“The breach was caused by an email attachment, which was likely opened by an employee due to the promise of interesting information,” says Kiljan. Once the attachment was opened, it acted like a stepping-stone for malware to begin to infect the device and retrieve sensitive information. Upon creation of the connection, the hacker can gain remote access to all information stored or connected to the device and, at the end, to the IT infrastructure.

“This type of attack can occur in a distinct window, from when the vulnerable connection is first made to when developers can counter the attack with a counter-threat or patch,” adds Kiljan.

"We are seeing fewer 'full frontal' attacks and more that seek a credible sidedoor"Boudewijn Kiljan, Wave Systems

Something Old, Something New

Perhaps the main issue here is that while technology progresses in order to combat the latest threats, why can’t these protect against the more basic threats? Are the tighter defense mechanisms of more modern operating systems doing enough to deter cyber-criminals?

Modern operating systems have two problems they must deal with when trying to build a secure operating platform. Jeremy Demar, director of threat research at Damballa, says the first problem is that these operating systems are not completely new creations: “Even when a new version of your favorite one comes out it likely has a lot of code written decades ago,” he says.

The second issue is that users demand new features, functionality and backwards compatibility. “A good example of legacy code in modern systems is the Shellshock vulnerability,” says Demar. “This vulnerability first existed in code written in 1989.”

He adds that CVE-2014-6332 is a perfect example of what happens when you try to remain backwards compatible. “This exploit works on Internet Explorer from version 3 to 11; the code is only still around for backwards compatibility. Many times when an operating system tries to create proper defenses, users get upset and quickly find ways to turn it off. A good example of this one is the introduction of User Account Control (UAC) in Windows.”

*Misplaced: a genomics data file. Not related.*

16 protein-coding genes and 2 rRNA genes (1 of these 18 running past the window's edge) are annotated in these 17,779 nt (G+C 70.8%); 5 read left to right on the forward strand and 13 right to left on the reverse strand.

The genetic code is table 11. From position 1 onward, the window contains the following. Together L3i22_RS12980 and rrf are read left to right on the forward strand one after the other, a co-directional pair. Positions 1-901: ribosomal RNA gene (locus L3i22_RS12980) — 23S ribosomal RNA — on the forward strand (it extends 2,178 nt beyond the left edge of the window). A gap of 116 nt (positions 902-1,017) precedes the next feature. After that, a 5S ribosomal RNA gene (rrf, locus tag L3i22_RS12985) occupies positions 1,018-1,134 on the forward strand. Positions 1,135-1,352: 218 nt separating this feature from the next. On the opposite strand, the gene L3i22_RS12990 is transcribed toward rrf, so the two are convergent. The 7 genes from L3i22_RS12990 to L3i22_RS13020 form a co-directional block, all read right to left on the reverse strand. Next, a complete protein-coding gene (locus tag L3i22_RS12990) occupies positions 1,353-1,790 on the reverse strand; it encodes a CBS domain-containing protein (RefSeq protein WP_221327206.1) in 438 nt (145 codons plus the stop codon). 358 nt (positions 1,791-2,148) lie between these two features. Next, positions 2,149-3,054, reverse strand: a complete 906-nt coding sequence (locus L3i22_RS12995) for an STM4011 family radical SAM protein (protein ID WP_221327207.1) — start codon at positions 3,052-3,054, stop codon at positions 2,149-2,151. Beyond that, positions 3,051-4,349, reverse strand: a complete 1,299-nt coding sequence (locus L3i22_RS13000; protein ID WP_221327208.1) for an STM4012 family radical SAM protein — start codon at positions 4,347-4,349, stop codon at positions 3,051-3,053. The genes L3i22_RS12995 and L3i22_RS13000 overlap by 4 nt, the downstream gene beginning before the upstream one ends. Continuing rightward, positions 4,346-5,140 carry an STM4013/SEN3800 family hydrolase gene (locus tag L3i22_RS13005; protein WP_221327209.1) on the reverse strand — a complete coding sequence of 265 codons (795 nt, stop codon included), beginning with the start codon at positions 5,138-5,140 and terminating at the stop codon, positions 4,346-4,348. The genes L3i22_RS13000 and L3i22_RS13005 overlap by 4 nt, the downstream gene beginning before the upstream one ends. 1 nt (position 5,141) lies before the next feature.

Tackling the Problem

There is very much a need for security professionals to do more to tackle basic threats. Paul Glass, senior associate at international law firm Taylor Wessing says that, “To a degree, more can be done by security professionals, and the more sophisticated tools now available can prevent many low-level hacking approaches.” He adds that, “Risk assessment as to what data actually needs to be protected, and putting in place controls to achieve that without hampering the business, is key.”

All it takes is a well-constructed fake email; recipients can then be tricked into clicking bogus links
All it takes is a well-constructed fake email; recipients can then be tricked into clicking bogus links

Glass says that these steps need to be accompanied by education and awareness of employees, as IT tools are only part of the picture: “For example, spoof emails that look as though they come from another employee but actually contain a malicious link are almost always easily identifiable by employees, but will often not be caught by IT tools. GCHQ estimates that about 80% of known attacks would be defeated by embedding basic security techniques, and education is a key part of that process.”

Criminals threaten both consumers and enterprises, and while both attacks are similar in that they involve persuading the end user to click on a link or open an email attachment, the difference is in the malicious payload.

“For consumers, it tends to be a more crude threat aimed at the masses with a low expectation of click-through for a backdoor trojan that is only sophisticated enough to do its basic job without creating too much noise,” says Context’s Kevin O’Reilly.

“For the enterprise, the lure is often slicker with a more intelligently worded email appearing more trustworthy or with more context, leading often to a more advanced exploitation method (perhaps a rare and therefore more valuable zero-day vulnerability in a web browser or plugin) and almost always leading to a more advanced backdoor threat.”

Glass says that, at the enterprise level, there is usually a bigger prize, so the time put into more advanced social engineering can be worth it for a hacker. He adds that, “This is particularly the case if the target has access to large volumes of personal data, valuable commercial assets, or large volumes of credit cards or bank accounts, and a hacker can remain undetected, slowly extracting data, over a long period of time.”

Glass says that education remains key at an enterprise level; also critical are access to data (restricting access to only those who really need it) and the ability to quickly identify when security is compromised and take action. “As Target found out, having advanced security tools is of little use if the IT security team doesn’t use those tools to identify a threat.”


This feature was originally published in the Q1 2015 issue of Infosecurity – available free in print and digital formats to registered users